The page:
On 3rd May 2016, the European Commission announced that they have officially approved new rules for web accessibility for EU government websites and apps.
This rule stated that all government videos must be ‘closed captioned’ and live video must be subtitled within the first 14 days after the first broadcast. It is the start of a journey to create an EU directive on web accessibility.
It seems that many organisations and companies have caught the wind of it and started to include subtitles on videos hosted on their websites. It seems easier now, to persuade people to include more subtitles for their on line content. There are some particular examples such as videos from Channel 4 news, which are particularly good.
I must say that one of the effects of leaving the European Union is that we will lose out on these developments and I hope we will stay in long enough for this new behaviour to become the norm. At least, to an extent that we can create our own national legislation on subtitling of web resources, government sites, news sites, and so on.
Just recently, I have started to follow more of the news sites that have included subtitles and are setting the trend.
But there was one example from Vox.com where someone was reflecting on the Trump vs. Hilary debate and how Trump’s threats to ‘imprison Hilary’ were setting himself above the law. Trump wants to compel a judge to incarcerate his opposition; or in other words, a dictator.
The video was subtitled for the first 20 seconds of a nearly 5 minute video. While I managed to understand the gist of the video, I have no idea what was said for the other 4 minutes and 40 seconds! The subtitles just disappeared. What happened?
Did the subtitler think, “that was enough.” Or did they think that the rest of the video was not very interesting, or perhaps too difficult for deaf people to understand?
After discussing this with various hearing friends, there is a possible reason as to why videos were only part-subtitled. People typically keep the volume down when browsing on their smartphone and only raise the volume when they find something interesting to watch. So, the first part is subtitled, the main point or headline grabber, which gives time for the viewer to up the volume and follow the rest. I can imagine that subtitling is a useful tool to bring viewers to their sites, especially when viewing (advertising) equals profits.
This is not the first time I have seen this approach to subtitling, it is a growing trend on various news sites – in fact, this is the third example I have seen this year.
Another growing trend is the use of google auto-subtitling. Speech recognition is improving all the time and google auto-subtitling is leading the way. It evens highlights which words were understood and greyed words that are approximations. It would take an office worker just 5 minutes to check the auto-subtitles and correct them for mistakes – it is not a big job.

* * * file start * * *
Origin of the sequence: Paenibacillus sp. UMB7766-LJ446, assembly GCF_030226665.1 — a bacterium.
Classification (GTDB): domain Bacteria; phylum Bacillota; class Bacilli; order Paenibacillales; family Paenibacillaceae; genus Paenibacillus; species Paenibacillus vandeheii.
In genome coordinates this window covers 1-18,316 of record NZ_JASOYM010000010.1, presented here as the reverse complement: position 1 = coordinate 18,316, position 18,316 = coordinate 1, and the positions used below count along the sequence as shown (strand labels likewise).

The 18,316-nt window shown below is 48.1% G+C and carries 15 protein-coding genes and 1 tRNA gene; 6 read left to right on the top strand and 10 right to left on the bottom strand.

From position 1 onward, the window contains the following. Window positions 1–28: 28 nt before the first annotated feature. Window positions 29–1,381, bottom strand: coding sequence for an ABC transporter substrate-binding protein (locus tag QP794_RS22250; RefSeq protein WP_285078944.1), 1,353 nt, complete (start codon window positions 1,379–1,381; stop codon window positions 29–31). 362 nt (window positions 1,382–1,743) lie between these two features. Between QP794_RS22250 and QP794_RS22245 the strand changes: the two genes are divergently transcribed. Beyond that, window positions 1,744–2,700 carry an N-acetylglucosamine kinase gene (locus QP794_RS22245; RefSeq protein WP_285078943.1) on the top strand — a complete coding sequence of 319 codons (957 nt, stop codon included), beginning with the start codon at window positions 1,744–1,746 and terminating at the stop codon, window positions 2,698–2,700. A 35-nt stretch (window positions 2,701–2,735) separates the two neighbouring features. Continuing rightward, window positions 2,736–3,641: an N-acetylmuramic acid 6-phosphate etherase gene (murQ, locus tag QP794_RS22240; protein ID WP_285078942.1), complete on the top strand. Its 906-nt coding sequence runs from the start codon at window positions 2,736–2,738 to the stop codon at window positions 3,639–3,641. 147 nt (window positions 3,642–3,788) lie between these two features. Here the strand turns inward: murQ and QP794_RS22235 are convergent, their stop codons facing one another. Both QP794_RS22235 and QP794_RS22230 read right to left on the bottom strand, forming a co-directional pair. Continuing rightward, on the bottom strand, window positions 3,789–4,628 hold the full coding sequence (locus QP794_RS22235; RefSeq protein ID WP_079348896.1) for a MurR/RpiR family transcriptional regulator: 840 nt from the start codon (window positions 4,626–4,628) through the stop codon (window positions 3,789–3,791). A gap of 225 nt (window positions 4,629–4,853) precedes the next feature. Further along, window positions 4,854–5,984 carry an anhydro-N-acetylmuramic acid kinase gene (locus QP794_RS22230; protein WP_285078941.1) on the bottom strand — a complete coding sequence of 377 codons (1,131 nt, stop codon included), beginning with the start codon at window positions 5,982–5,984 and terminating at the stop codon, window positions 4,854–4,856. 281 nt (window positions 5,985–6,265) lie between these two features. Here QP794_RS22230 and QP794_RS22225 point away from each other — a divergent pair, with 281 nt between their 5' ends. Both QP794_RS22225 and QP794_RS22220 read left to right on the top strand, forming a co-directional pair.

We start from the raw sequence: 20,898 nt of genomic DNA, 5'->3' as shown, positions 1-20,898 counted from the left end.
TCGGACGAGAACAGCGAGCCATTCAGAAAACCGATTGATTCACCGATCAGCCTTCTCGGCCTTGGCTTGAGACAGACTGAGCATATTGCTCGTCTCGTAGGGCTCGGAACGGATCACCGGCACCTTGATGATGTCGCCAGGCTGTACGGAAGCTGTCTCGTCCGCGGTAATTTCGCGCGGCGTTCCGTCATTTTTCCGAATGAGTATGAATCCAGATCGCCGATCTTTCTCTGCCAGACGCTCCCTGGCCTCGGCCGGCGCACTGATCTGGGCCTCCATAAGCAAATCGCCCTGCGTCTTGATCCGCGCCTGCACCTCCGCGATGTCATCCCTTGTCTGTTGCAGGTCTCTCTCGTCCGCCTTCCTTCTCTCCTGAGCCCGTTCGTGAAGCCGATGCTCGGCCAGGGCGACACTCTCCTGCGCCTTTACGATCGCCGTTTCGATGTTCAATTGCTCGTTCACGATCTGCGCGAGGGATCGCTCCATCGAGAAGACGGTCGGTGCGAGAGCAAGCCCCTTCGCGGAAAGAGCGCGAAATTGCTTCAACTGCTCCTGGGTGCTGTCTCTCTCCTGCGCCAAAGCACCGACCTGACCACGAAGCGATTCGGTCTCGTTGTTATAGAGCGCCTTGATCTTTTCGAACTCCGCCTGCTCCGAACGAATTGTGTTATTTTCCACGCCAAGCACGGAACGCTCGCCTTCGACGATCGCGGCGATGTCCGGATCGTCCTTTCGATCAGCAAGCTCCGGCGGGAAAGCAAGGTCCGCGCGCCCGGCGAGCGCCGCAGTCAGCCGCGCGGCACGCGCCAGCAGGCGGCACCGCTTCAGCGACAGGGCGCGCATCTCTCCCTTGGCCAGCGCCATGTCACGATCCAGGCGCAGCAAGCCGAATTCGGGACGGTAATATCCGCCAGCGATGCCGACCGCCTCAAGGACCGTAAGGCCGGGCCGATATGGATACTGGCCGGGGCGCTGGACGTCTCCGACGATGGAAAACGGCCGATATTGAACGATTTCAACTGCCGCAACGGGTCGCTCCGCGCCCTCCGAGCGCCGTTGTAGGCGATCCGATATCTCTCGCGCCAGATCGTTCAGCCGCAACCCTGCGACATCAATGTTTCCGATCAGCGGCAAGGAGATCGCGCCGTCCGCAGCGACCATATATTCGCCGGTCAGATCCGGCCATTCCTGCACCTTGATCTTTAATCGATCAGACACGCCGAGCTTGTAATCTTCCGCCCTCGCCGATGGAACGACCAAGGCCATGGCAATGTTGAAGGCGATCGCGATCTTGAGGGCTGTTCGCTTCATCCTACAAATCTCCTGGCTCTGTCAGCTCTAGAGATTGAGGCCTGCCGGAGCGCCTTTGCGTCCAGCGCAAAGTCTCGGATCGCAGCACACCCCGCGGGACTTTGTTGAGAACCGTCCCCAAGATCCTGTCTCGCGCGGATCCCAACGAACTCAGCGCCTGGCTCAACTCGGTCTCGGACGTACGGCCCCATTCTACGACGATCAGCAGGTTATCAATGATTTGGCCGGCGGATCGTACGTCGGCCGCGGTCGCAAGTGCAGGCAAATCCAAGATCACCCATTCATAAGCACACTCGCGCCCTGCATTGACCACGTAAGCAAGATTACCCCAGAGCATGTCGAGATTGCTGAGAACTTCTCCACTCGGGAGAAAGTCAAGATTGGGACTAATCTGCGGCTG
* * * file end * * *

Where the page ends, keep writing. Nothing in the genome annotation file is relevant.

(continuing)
The new web access directive from the EU is a great move, but it would be a disaster if part-subtitling becomes the norm and provision is watered down to providing subtitles for the main point, but not the details of the story. It would be a disaster if we create a situation where hearing people have access to the full story (no matter how good or bad it might be) and deaf people only receive the sweetener, the soundbite.
But here comes the sticking point. There is knowledge everywhere, from a library to a newsfeed, and our access to this resource is essential for our wellbeing, our education and our economic worth. But when one stands at the door of a library of information, or at a newsfeed stream, unable to use or access that information in its entirety, it becomes insanely infuriating.
To a point, I find myself searching the web for a complete subtitled version, or an article, or a transcript with the full story. If ‘knowledge is power’, then I am greatly disempowered by missing the unknown.
If this infuriates us, we need to start letting them know.
John Walker is a Teaching Fellow at University of Sussex and PhD student in Social Geography. Deaf, and sign language user by informed choice. He writes a blog on topics related to the Bourdieusian principle, by the title “Deaf Capital” . It is concerned with the ‘value’ that people place on the Deaf community or the cultural elements of deaf lives that can be askew or misconstrued. Follow him on twitter as @chereme
The Limping Chicken is the world's most popular Deaf blog, and is edited by Deaf journalist and filmmaker Charlie Swinbourne.
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